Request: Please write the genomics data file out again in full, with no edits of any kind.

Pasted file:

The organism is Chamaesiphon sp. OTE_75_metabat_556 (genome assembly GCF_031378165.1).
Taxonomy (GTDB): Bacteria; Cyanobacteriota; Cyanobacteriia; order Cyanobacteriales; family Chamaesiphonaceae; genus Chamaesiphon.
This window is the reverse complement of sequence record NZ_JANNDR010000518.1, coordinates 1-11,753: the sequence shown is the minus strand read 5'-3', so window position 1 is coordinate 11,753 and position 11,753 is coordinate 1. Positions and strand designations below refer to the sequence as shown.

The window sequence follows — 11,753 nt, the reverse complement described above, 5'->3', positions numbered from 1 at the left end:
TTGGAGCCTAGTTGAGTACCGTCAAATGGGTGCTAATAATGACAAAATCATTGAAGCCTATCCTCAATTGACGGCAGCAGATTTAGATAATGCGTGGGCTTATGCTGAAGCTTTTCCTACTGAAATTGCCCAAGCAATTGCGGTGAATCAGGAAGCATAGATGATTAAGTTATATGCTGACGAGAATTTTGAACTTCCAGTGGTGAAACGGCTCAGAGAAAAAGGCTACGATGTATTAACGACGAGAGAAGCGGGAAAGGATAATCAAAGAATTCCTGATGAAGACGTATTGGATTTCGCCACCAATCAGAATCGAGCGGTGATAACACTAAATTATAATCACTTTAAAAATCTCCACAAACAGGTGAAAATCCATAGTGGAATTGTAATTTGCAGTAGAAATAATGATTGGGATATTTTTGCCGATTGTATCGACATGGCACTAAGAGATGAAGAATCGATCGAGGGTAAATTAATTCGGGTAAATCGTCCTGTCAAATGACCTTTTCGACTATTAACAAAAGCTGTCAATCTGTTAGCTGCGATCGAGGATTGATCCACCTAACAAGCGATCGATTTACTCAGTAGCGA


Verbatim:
The organism is Chamaesiphon sp. OTE_75_metabat_556 (genome assembly GCF_031378165.1).
Taxonomy (GTDB): Bacteria; Cyanobacteriota; Cyanobacteriia; order Cyanobacteriales; family Chamaesiphonaceae; genus Chamaesiphon.
This window is the reverse complement of sequence record NZ_JANNDR010000518.1, coordinates 1-11,753: the sequence shown is the minus strand read 5'-3', so window position 1 is coordinate 11,753 and position 11,753 is coordinate 1. Positions and strand designations below refer to the sequence as shown.

The window sequence follows — 11,753 nt, the reverse complement described above, 5'->3', positions numbered from 1 at the left end:
TTGGAGCCTAGTTGAGTACCGTCAAATGGGTGCTAATAATGACAAAATCATTGAAGCCTATCCTCAATTGACGGCAGCAGATTTAGATAATGCGTGGGCTTATGCTGAAGCTTTTCCTACTGAAATTGCCCAAGCAATTGCGGTGAATCAGGAAGCATAGATGATTAAGTTATATGCTGACGAGAATTTTGAACTTCCAGTGGTGAAACGGCTCAGAGAAAAAGGCTACGATGTATTAACGACGAGAGAAGCGGGAAAGGATAATCAAAGAATTCCTGATGAAGACGTATTGGATTTCGCCACCAATCAGAATCGAGCGGTGATAACACTAAATTATAATCACTTTAAAAATCTCCACAAACAGGTGAAAATCCATAGTGGAATTGTAATTTGCAGTAGAAATAATGATTGGGATATTTTTGCCGATTGTATCGACATGGCACTAAGAGATGAAGAATCGATCGAGGGTAAATTAATTCGGGTAAATCGTCCTGTCAAATGACCTTTTCGACTATTAACAAAAGCTGTCAATCTGTTAGCTGCGATCGAGGATTGATCCACCTAACAAGCGATCGATTTACTCAGTAGCGA